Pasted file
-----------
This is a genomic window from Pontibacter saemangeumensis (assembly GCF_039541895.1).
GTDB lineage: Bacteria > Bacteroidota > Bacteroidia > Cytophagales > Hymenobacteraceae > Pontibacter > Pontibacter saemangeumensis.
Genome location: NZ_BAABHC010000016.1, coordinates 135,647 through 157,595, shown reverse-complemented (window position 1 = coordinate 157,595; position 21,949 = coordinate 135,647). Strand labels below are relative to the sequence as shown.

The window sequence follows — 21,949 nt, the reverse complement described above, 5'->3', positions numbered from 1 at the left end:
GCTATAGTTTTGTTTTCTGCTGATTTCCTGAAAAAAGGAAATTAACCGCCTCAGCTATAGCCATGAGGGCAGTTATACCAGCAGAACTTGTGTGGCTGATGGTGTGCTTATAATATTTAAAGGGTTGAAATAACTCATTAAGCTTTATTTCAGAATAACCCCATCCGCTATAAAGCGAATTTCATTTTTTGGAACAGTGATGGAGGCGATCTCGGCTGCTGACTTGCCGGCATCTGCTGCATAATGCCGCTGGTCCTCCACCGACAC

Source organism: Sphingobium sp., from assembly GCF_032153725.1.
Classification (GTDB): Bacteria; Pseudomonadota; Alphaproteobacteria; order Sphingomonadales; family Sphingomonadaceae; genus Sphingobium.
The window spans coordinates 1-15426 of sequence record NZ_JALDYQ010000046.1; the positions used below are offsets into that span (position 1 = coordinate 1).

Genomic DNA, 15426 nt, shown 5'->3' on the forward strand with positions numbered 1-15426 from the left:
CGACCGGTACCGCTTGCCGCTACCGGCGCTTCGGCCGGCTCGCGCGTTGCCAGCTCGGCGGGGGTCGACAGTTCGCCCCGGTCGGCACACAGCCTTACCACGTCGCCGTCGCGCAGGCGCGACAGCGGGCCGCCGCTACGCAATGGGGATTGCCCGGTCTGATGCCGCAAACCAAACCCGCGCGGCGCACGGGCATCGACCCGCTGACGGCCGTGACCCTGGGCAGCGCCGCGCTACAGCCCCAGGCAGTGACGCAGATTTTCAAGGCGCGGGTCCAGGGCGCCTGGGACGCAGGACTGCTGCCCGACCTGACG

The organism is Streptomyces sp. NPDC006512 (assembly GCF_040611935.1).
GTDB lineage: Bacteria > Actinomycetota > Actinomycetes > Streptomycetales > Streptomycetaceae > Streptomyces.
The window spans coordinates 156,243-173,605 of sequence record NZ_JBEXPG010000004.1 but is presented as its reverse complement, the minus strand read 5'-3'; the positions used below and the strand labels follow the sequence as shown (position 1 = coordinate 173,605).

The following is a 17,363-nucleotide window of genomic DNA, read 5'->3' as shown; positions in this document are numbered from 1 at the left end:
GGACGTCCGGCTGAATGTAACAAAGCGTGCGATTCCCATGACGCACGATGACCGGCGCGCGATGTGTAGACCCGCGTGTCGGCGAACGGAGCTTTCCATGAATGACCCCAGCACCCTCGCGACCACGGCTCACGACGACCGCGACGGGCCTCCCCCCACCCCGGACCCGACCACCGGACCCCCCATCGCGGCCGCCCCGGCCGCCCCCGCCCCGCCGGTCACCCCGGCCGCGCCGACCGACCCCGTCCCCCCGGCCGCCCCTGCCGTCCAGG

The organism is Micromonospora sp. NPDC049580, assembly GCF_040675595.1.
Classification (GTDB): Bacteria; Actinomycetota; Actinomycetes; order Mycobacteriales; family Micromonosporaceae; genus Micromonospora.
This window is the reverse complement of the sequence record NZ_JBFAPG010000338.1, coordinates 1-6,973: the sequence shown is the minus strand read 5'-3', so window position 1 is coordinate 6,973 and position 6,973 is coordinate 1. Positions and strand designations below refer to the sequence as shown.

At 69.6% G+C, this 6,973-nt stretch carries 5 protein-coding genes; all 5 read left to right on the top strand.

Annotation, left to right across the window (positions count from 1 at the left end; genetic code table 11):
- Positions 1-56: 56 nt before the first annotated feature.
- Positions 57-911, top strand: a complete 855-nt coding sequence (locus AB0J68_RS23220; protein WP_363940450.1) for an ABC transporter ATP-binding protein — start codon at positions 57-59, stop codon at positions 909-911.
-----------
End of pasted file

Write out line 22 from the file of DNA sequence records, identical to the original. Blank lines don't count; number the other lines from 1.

- Positions 57-911, top strand: a complete 855-nt coding sequence (locus AB0J68_RS23220; protein WP_363940450.1) for an ABC transporter ATP-binding protein — start codon at positions 57-59, stop codon at positions 909-911.